Fielding fosters this crucial ambiguity in two ways. First, he establishes an implacable snare drum line, but uses an 11-beat pattern—thus providing the sense of a march without actually establishing a march rhythm. A typical listener might not consciously become aware of the unusual meter, but will sense something out of place. Second, Fielding keeps the emotional tenor of the cue uncertain.

The brief figure that opens the main title is rather mournful; the Spanish-flavored trumpet and horn riffs vaguely sinister; and the major chords for strings and harmonium toward the middle of the cue optimistic. Only near the end of the cue does the tone clarify, with a sickening, descending line that leads into a wild orchestral trill and a hatchet-like descending tritone. Finally, a solitary E-minor chord (with added second) splashes against Sam Peckinpah’s director credit.

 
 Posted:   Mar 30, 2013 - 8:01 AM   
 By:   Ag^Janus   (Member)

Another in FSM's long list of informative and well-researched commentaries. These things have solid value independent of the music or the album itself. Bravo!

Other labels, please listen and learn.


Yeah, like BEAT records. I'm am glad to have their products though.

Meanwhile this will sate my Fielding appetite for a while. Next must be BEYOND THE POSEIDON ADVENTURE.

 
 
 Posted:   Mar 30, 2013 - 11:02 AM   
 By:   (Member)   (Member)

I'm listening to Disc 2 and the sherry on top of the cake:
Track #1: "Attempt to Save Angel" alias the greatest snare drumbeat ever performed!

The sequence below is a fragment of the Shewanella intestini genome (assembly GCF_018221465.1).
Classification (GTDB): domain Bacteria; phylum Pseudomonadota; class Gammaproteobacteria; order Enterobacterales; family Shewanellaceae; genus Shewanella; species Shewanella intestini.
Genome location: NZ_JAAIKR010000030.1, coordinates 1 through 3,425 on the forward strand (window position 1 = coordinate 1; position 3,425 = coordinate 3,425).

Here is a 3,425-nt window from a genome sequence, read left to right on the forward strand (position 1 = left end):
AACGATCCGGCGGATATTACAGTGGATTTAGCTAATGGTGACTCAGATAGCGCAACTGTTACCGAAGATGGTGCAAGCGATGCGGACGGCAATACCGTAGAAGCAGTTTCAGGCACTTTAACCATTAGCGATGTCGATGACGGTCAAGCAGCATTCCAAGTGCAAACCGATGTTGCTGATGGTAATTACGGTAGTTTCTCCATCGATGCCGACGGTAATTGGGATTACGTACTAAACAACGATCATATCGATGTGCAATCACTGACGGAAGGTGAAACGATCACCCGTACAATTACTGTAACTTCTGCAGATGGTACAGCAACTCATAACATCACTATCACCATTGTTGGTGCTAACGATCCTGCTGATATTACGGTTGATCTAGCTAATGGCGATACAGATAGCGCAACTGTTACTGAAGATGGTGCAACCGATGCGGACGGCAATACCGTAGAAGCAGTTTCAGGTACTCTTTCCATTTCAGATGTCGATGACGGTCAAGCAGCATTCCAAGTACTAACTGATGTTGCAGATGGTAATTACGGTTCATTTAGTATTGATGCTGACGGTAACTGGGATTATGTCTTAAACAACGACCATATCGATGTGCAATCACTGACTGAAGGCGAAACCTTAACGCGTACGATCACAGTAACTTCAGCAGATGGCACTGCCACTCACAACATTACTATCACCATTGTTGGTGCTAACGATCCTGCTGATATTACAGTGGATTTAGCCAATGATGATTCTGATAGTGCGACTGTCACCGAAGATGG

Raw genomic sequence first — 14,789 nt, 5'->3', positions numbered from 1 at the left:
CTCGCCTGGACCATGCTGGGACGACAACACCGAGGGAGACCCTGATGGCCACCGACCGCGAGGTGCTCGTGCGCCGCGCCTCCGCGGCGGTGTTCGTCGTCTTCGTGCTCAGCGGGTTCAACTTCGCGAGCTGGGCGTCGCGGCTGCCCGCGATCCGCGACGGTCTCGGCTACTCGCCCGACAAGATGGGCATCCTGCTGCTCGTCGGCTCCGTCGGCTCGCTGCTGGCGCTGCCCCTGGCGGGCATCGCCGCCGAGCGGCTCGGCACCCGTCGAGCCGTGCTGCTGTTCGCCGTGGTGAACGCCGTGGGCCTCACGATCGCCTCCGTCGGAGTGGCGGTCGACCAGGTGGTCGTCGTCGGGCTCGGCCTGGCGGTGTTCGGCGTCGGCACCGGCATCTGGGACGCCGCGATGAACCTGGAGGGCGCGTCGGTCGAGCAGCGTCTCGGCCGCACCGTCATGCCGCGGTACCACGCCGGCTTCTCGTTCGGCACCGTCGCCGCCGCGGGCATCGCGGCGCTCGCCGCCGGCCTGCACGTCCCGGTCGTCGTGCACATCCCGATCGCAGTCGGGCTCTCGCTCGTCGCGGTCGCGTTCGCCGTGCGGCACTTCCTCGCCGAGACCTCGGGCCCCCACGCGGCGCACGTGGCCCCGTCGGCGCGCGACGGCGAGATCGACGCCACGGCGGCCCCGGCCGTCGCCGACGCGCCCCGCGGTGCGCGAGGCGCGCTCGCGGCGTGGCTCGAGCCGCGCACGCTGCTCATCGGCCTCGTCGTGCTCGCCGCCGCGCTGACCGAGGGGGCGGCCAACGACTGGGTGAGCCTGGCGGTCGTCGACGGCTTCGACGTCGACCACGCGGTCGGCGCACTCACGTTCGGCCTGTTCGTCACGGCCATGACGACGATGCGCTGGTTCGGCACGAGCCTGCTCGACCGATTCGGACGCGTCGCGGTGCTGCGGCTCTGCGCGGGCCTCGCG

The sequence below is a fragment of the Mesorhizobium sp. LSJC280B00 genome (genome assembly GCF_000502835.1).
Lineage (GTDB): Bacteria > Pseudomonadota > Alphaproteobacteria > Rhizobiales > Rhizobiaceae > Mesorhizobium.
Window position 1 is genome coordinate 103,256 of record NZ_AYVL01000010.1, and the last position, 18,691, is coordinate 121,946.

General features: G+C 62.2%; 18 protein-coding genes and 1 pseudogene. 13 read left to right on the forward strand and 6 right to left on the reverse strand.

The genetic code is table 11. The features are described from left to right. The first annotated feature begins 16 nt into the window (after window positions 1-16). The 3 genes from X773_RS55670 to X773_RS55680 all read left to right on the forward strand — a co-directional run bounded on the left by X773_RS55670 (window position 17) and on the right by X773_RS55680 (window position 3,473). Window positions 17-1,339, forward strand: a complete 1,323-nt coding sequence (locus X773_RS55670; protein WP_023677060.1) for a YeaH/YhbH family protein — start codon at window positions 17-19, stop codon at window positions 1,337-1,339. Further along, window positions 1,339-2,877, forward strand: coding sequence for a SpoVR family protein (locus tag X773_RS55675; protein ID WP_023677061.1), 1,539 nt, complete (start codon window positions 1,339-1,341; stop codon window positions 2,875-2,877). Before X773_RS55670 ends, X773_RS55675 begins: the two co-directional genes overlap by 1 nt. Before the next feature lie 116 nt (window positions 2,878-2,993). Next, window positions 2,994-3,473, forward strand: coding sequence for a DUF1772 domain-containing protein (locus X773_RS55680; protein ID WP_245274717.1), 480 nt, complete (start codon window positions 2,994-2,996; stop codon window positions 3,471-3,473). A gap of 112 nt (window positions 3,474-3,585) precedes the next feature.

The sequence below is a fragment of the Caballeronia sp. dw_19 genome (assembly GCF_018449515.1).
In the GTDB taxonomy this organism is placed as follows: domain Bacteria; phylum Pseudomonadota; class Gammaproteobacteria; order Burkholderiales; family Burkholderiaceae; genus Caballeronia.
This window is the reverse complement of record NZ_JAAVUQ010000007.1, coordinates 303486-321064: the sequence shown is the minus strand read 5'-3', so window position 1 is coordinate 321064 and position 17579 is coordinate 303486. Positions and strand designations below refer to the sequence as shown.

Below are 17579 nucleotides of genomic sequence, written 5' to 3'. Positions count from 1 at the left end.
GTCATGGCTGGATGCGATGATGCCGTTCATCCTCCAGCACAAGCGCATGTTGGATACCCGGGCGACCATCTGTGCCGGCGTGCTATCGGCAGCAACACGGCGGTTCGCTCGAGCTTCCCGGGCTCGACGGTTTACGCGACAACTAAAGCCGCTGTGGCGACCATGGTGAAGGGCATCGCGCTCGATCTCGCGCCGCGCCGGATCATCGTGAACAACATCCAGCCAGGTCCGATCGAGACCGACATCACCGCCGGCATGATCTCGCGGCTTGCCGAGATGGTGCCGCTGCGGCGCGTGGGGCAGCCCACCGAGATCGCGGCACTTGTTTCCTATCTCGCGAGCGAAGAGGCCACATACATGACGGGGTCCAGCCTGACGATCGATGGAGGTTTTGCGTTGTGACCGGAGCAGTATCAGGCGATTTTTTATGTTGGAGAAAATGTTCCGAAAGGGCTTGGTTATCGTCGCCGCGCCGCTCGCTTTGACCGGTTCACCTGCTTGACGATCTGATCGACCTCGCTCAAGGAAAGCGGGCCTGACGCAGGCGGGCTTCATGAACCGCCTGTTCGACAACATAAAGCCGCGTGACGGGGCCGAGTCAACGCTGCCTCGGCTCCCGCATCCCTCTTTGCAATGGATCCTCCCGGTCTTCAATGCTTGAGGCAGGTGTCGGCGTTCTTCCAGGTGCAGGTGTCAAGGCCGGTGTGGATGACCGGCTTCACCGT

Posted:   Mar 30, 2013 - 11:03 AM   
 By:   (Member)   (Member)

DISC TWO


1. Attempt to Save Angel (0:00–2:06)
14M7R, 5088-5, 4/7/69
original title: “Long March”



• The scene in which Pike, Dutch, Tector and Lyle take up their rifles and march to the center of Agua Verde is one of the most iconic of the western genre—and perhaps all of cinema. Although critics often praise the stunning framing and expert lens work, Fielding’s contribution is no less essential.

As a sleepy street band drones a source-music rendition of “La Golondrina” (not duplicated here), Fielding begins a march with snare drum and cymbal, employing the same 11-beat meter that he used for the film’s main title. As the bunch nears the heart of Mapache’s lair, this lopsided cadence gradually dominates the film mix. The orchestra enters as Mapache notices them, and a forlorn horn line plays as Pike demands that Angel be turned over.

 
 
 Posted:   Mar 31, 2013 - 4:33 AM   
 By:   (Member)   (Member)

To all diehard Jerry Fielding listeners, please listen to that hardcore sample:

Attempt to Save Angel
http://www.filmscoremonthly.com/store/MP3/1601/2-01_Attempt_to_Save_Angel.mp3

 
 
 Posted:   Mar 31, 2013 - 5:11 AM   
 By:   (Member)   (Member)

Too bad, Lukas didn't include the traditional song "At the River" which is a nod to John Ford alias the greatest American director.